Wisconsin Gov. Scott Walker acknowledged in an interview Friday that he’s open to a presidential bid and pointedly declined to pledge to serve a full four-year term if he’s reelected next year.
Walker insisted he was visiting Iowa in May only because he was invited by Gov. Terry Branstad. But when pressed about his White House ambitions, the Wisconsin Republican said: “Would I ever be [interested]? Possibly. I guess the only thing I’d say is I’m not ruling it out.
Perhaps even more notably, Walker wouldn’t commit to serving throughout a second four-year term. He said his focus is on substance, not longevity.
“For me, it’s really a measure of what I’ve accomplished and what more I could accomplish if I was in a different position,” Walker told POLITICO at the Conservative Political Action Conference, where he spoke Saturday morning.
The governor’s 15-minute speech focused on his efforts to end what he called a culture of government dependency, such as requiring able-bodied adults to look for work or enroll in job training in order to receive food stamps.
“This president and his allies measure success in government by how many people are dependent on the government. We measure success in government by just the opposite: by how many people are no longer dependent on the government,” Walker said to rousing applause. “Because we understand in this country that the American dream is not to grow up one day and depend on the American government, it’s about empowering people through the dignity of work.”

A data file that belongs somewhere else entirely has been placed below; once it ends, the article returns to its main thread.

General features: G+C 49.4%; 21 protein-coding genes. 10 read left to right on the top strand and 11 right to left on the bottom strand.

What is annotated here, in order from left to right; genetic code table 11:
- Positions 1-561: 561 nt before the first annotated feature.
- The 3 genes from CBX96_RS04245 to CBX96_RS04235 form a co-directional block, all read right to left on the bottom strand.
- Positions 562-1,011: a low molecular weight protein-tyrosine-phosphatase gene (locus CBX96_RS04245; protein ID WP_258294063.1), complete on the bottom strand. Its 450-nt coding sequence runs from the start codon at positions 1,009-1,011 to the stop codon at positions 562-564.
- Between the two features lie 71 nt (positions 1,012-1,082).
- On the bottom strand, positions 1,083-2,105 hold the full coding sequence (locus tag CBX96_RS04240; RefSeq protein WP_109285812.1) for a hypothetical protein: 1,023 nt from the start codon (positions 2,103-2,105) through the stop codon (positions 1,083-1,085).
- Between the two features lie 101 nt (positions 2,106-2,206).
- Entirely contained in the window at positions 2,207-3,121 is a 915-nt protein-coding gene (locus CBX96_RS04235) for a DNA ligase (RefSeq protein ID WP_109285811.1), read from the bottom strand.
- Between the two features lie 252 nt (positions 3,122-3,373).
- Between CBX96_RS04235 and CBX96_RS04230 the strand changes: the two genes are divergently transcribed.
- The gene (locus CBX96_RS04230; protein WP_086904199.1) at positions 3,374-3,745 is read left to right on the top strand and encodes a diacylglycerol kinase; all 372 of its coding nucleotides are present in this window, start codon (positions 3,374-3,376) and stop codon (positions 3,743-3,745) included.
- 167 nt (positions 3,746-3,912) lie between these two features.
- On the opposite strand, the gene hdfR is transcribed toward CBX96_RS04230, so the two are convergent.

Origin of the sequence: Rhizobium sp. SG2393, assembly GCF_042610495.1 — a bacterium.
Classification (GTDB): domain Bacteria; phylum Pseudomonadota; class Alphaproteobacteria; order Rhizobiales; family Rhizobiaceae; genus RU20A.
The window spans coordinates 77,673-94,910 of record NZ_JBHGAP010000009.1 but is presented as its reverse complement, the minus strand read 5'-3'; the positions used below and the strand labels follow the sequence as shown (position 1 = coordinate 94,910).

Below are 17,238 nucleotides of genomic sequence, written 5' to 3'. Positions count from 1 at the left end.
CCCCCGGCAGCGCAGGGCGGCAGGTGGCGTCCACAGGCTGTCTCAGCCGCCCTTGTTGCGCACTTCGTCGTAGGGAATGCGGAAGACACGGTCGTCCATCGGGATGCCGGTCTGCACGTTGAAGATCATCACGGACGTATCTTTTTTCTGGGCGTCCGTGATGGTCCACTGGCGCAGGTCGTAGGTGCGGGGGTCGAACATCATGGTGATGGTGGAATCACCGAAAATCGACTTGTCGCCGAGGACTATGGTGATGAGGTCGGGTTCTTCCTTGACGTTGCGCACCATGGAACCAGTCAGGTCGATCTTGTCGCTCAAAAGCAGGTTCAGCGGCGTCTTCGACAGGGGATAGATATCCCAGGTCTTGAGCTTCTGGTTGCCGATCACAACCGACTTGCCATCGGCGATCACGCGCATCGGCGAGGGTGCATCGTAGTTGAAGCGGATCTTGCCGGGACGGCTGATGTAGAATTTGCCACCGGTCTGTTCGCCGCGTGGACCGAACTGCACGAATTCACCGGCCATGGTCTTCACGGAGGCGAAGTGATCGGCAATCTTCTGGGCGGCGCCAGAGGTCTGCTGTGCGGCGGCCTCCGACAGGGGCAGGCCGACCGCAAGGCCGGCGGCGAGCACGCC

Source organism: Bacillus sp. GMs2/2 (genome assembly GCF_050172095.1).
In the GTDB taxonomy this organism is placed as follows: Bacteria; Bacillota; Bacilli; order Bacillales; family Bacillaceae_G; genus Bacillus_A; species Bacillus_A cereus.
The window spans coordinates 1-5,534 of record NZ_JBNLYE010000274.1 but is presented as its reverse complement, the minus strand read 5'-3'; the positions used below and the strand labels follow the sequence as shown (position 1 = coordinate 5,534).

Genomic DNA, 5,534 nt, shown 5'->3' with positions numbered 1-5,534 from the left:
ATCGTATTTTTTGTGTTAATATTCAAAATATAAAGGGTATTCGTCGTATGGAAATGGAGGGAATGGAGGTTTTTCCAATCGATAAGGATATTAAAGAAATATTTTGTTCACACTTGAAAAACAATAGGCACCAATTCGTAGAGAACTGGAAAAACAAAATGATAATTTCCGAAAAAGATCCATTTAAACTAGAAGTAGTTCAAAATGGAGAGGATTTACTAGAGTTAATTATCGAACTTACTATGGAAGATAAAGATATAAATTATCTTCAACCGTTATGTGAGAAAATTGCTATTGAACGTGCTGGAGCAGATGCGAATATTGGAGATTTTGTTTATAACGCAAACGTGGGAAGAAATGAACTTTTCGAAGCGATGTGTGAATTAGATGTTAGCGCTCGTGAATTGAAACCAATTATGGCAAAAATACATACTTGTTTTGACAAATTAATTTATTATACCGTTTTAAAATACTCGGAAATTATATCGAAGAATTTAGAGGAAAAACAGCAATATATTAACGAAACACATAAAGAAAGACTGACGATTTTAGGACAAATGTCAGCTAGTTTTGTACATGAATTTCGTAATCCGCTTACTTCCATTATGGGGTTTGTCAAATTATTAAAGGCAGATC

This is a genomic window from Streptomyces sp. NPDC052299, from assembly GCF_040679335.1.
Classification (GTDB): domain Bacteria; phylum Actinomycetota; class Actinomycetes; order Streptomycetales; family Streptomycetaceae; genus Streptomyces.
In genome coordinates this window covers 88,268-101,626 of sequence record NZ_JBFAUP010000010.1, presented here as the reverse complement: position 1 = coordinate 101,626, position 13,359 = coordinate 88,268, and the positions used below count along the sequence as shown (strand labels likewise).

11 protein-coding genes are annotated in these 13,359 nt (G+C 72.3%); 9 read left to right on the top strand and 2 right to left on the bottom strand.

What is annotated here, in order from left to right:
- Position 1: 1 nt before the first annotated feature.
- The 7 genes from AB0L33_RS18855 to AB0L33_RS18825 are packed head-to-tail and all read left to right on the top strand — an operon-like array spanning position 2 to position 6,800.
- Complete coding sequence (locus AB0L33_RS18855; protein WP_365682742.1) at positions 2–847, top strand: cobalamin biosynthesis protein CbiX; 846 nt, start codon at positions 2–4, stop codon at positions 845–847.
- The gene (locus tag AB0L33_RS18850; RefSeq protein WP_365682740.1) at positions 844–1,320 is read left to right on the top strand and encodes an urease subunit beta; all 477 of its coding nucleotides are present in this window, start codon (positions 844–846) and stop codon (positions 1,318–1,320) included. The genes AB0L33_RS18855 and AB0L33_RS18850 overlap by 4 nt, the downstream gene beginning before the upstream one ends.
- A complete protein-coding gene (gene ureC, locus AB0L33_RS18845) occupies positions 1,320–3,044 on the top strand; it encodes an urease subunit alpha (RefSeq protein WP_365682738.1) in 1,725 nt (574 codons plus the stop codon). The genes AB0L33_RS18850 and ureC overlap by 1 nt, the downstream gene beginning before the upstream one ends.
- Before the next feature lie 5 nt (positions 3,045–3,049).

In the interview Friday, the governor noted that he ran for Milwaukee County executive during his state legislative term and then sought the governorship in the midst of his tenure as county executive. Walker, though, said that he wasn’t just “being glib” when he professed his love for his current job in the fashion that is typical for presidential hopefuls.
“I had to work pretty damn hard to be governor twice,” he said with a smile, alluding to both his hard-fought 2010 election and the even tougher recall he survived last year.
Walker didn’t dispute that his controversial effort to rein in public employee unions had made him a polarizing figure, but predicted he could improve his image with additional achievements.
“Results,” he said, when asked how he could bolster his standing with voters. “You get results. To me, results trump anything.”
He said his focus would be chiefly in the fiscal sphere and that he wanted to improve Wisconsin’s economy, reform state government and continue his education reforms.
Walker has already won praise from national conservatives. Citing the governor’s Medicaid plan, which rejects the federal expansion but would cover more Wisconsinites through the Affordable Care Act’s exchanges, and his push for tax reductions and additional welfare restrictions, The Weekly Standard wrote last month that “Walker may be the closest thing to the anti-Obama that exists in a state capitol today.”